So, it's not death that journalism is facing. It's churn. As old models die, new ones will spring up and that will provide new, better and ever-evolving ways of telling stories. That means that there will be new opportunities to build sustainable businesses that serve journalism's basic purpose in society—to be the public's watchdog.
Despite the current funereal dirge, this isn't an audacious belief. As my colleague Michael Wann notes, “The more easily information is transmitted, the more a society is benefited, both socially and economically. When Johannes Gutenberg created his printing press, Europe was in the throes of the Dark Ages … The diffusion of knowledge that was a direct result of Gutenberg's press sparked the intellectual fire that became the Renaissance.”4
Wann marks 9/11 as the defining moment that proved to him the value of digital journalism. He worked at the San Diego [Page xviii]Union-Tribune's Web site, and the audience's hunger for information paired with the speed with which he could supply it undeniably proved to him the platform's worth.
If history proves that any time a society improves its ability to communicate, you see the elevation of that culture's education levels and standard of living, then the thirst for 24/7 information and the ability to deliver it only means more of a market—and more of a purpose—for what we do.
Will the product change? Of course it will. If it doesn't, it deserves to die. But the undeniable fact is that the future is literally held in our audience's phone-toting hands, and learning to participate with—and not just in service of—that audience will enrich our storytelling.Journalism That Is Both Democratic and About Democracy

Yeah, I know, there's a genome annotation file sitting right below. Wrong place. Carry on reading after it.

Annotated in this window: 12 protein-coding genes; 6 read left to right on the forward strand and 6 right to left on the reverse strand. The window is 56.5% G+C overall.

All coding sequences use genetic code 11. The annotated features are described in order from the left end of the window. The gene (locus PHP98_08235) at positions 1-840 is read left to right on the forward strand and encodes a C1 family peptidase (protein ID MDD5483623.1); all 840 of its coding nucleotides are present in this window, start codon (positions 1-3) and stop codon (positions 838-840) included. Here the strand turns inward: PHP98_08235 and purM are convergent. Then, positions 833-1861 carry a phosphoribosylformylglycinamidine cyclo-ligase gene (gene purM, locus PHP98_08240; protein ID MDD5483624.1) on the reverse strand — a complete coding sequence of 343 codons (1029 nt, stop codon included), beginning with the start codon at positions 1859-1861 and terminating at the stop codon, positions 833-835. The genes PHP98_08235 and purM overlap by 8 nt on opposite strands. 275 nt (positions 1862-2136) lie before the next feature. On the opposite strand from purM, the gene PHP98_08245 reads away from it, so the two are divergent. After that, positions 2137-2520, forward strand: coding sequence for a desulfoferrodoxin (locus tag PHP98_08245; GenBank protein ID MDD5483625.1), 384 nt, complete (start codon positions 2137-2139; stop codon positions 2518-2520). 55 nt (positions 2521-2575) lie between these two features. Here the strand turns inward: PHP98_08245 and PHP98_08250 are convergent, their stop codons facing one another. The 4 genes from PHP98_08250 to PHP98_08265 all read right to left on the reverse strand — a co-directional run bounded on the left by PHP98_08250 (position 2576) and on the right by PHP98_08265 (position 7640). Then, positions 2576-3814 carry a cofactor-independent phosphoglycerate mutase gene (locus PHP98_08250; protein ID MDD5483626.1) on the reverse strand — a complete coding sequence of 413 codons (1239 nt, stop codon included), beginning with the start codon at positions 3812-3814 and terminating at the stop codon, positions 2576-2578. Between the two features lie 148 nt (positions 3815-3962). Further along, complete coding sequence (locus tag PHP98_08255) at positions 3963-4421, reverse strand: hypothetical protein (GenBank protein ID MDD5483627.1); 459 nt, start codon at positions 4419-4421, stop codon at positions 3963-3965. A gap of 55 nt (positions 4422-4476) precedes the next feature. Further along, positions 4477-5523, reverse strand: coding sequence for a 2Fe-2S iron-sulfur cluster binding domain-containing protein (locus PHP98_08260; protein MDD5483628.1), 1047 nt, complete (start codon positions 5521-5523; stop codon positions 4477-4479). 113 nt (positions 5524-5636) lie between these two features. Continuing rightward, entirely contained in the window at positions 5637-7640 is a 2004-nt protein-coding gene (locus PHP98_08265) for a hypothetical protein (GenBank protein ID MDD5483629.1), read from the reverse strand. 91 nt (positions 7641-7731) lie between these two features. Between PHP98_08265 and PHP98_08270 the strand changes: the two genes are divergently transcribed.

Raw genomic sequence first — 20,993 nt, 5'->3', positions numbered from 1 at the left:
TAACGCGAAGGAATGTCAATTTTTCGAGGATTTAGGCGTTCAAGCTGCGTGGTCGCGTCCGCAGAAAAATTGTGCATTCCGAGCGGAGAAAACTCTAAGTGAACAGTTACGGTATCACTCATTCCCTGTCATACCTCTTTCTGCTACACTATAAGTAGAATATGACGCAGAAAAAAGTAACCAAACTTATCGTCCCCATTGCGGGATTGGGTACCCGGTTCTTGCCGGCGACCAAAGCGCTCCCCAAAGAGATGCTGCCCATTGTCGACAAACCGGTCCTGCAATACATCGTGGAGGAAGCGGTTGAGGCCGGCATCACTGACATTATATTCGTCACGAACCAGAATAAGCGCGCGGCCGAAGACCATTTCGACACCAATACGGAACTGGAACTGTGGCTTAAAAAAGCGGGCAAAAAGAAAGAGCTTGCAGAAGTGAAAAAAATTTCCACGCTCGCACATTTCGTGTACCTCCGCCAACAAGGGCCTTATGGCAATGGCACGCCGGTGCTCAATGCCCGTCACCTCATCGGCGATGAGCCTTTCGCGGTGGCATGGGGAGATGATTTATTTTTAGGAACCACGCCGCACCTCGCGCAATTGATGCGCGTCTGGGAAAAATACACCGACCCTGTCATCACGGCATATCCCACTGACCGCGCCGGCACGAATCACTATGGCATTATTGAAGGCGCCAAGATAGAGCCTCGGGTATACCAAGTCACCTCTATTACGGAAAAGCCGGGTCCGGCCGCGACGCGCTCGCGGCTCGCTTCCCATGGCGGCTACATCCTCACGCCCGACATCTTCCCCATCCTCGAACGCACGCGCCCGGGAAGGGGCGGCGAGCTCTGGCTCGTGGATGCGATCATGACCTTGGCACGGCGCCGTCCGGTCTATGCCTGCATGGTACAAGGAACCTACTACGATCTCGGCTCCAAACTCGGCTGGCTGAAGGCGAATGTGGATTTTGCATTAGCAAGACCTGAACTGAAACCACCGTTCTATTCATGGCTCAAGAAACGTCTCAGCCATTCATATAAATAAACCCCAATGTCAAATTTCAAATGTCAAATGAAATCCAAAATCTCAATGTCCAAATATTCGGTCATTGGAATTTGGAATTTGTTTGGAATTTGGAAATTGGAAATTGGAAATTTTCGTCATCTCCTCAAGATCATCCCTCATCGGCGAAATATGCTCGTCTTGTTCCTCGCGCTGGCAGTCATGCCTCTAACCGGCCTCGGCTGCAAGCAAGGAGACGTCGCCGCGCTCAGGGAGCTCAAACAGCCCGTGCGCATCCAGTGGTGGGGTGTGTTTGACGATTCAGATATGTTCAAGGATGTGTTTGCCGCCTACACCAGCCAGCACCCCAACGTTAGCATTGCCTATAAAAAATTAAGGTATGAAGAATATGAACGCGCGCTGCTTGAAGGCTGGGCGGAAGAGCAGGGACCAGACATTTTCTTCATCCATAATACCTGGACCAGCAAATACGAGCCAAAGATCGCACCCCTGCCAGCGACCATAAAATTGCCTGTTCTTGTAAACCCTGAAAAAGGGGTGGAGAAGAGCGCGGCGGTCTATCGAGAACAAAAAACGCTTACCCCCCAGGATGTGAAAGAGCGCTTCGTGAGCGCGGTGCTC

Whatever platform or combination of platforms we work on, journalists are always looking for new ways to add texture to the story. Yet even some digital journalists have been caught by surprise by the democratization of reporting.
[Page xix]Reporting has gone grass roots.
At http://msnbc.com, we've coined the term “the sixth W” to make this point: if journalism has always been about the 5 W's—who, what, why, where and when—then now there is a sixth W, and that W stands for “We.”
Some might argue that the advent of neighborhood micro-local blogs, Twitter reports of breaking news and other, exploding, examples of community reporting and dissemination of that information simply prove that something had to fill the vacuum of dying traditional media. On the other hand, many traditional journalists find this phenomenon threatening to long-held accuracy and ethical standards—and, frankly, to their paychecks.
But those fears are missing the point. The crowd—that visceral community surrounding an issue, a story, an area—has far more inside information, far more “boots on the ground” and far more invested in any given issue than a general news entity ever could sustain. We must learn to recognize and leverage the value of the community for both our own reporting and theirs. This is simply a fascinating challenge.Why Bother
So, is there a future in a journalism career? Of course. A democracy demands a free press. A free press demands a democracy. This is fundamental to why we do what we do, and why it will continue to matter.